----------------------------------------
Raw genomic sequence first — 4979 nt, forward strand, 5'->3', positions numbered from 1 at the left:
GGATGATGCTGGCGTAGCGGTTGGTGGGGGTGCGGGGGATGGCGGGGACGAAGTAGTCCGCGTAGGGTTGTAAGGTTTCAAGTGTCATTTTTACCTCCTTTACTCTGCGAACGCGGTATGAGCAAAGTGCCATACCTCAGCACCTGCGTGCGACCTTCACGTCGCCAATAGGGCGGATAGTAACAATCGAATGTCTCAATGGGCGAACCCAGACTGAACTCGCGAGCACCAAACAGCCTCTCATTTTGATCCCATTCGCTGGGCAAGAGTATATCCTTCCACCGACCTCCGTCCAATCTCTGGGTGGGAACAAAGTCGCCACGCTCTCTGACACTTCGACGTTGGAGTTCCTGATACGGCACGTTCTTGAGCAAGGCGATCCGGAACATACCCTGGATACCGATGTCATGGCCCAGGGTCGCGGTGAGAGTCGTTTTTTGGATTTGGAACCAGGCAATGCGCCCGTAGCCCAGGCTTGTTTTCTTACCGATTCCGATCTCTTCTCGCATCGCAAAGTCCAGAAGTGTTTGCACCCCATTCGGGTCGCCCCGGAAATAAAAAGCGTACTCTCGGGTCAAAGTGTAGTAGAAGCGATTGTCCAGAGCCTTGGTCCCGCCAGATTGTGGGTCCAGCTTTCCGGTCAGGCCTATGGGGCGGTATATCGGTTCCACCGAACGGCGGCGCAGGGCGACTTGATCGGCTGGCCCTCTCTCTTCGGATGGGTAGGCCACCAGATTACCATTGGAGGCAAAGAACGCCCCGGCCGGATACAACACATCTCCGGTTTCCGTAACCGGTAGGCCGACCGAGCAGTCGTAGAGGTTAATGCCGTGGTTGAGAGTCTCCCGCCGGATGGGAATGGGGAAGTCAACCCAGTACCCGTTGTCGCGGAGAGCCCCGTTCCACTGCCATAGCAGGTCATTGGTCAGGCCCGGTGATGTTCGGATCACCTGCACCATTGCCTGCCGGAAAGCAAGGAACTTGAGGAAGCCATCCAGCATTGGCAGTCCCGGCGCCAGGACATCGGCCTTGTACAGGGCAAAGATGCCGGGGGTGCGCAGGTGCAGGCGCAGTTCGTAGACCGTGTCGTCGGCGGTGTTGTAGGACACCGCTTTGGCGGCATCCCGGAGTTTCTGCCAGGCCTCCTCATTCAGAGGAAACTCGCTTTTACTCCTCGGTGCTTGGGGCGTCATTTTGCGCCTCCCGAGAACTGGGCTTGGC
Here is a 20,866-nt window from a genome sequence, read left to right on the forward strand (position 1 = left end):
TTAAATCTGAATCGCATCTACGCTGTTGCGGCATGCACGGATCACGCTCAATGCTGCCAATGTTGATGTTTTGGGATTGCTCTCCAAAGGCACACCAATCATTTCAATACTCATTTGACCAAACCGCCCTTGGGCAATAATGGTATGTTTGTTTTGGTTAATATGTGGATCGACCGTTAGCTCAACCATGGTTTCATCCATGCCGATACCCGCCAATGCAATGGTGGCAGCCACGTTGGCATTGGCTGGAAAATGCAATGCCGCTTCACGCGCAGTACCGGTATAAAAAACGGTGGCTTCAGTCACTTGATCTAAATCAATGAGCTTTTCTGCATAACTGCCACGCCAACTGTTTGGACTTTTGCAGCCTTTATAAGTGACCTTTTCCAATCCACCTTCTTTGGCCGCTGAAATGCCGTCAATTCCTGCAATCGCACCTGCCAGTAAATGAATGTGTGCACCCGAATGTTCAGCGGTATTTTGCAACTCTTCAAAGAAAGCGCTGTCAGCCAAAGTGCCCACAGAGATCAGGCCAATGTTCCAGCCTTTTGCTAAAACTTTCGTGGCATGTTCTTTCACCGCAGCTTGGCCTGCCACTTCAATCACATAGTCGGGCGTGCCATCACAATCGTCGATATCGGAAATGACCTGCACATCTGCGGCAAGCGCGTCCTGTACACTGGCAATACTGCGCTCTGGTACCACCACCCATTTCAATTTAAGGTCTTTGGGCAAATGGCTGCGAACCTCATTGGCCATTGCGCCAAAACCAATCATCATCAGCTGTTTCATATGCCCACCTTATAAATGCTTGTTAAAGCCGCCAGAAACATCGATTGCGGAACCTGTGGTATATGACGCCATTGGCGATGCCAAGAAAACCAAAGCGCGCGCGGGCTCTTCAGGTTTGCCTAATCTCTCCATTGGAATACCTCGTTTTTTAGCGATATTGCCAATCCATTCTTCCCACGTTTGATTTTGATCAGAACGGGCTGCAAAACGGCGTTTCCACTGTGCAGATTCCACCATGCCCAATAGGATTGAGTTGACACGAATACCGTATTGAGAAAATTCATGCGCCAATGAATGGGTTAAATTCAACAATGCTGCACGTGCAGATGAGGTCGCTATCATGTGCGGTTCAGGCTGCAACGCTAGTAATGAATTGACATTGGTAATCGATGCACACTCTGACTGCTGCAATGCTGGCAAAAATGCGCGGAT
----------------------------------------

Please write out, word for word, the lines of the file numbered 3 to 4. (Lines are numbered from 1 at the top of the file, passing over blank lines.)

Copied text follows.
Here is a 20,866-nt window from a genome sequence, read left to right on the forward strand (position 1 = left end):
TTAAATCTGAATCGCATCTACGCTGTTGCGGCATGCACGGATCACGCTCAATGCTGCCAATGTTGATGTTTTGGGATTGCTCTCCAAAGGCACACCAATCATTTCAATACTCATTTGACCAAACCGCCCTTGGGCAATAATGGTATGTTTGTTTTGGTTAATATGTGGATCGACCGTTAGCTCAACCATGGTTTCATCCATGCCGATACCCGCCAATGCAATGGTGGCAGCCACGTTGGCATTGGCTGGAAAATGCAATGCCGCTTCACGCGCAGTACCGGTATAAAAAACGGTGGCTTCAGTCACTTGATCTAAATCAATGAGCTTTTCTGCATAACTGCCACGCCAACTGTTTGGACTTTTGCAGCCTTTATAAGTGACCTTTTCCAATCCACCTTCTTTGGCCGCTGAAATGCCGTCAATTCCTGCAATCGCACCTGCCAGTAAATGAATGTGTGCACCCGAATGTTCAGCGGTATTTTGCAACTCTTCAAAGAAAGCGCTGTCAGCCAAAGTGCCCACAGAGATCAGGCCAATGTTCCAGCCTTTTGCTAAAACTTTCGTGGCATGTTCTTTCACCGCAGCTTGGCCTGCCACTTCAATCACATAGTCGGGCGTGCCATCACAATCGTCGATATCGGAAATGACCTGCACATCTGCGGCAAGCGCGTCCTGTACACTGGCAATACTGCGCTCTGGTACCACCACCCATTTCAATTTAAGGTCTTTGGGCAAATGGCTGCGAACCTCATTGGCCATTGCGCCAAAACCAATCATCATCAGCTGTTTCATATGCCCACCTTATAAATGCTTGTTAAAGCCGCCAGAAACATCGATTGCGGAACCTGTGGTATATGACGCCATTGGCGATGCCAAGAAAACCAAAGCGCGCGCGGGCTCTTCAGGTTTGCCTAATCTCTCCATTGGAATACCTCGTTTTTTAGCGATATTGCCAATCCATTCTTCCCACGTTTGATTTTGATCAGAACGGGCTGCAAAACGGCGTTTCCACTGTGCAGATTCCACCATGCCCAATAGGATTGAGTTGACACGAATACCGTATTGAGAAAATTCATGCGCCAATGAATGGGTTAAATTCAACAATGCTGCACGTGCAGATGAGGTCGCTATCATGTGCGGTTCAGGCTGCAACGCTAGTAATGAATTGACATTGGTAATCGATGCACACTCTGACTGCTGCAATGCTGGCAAAAATGCGCGGAT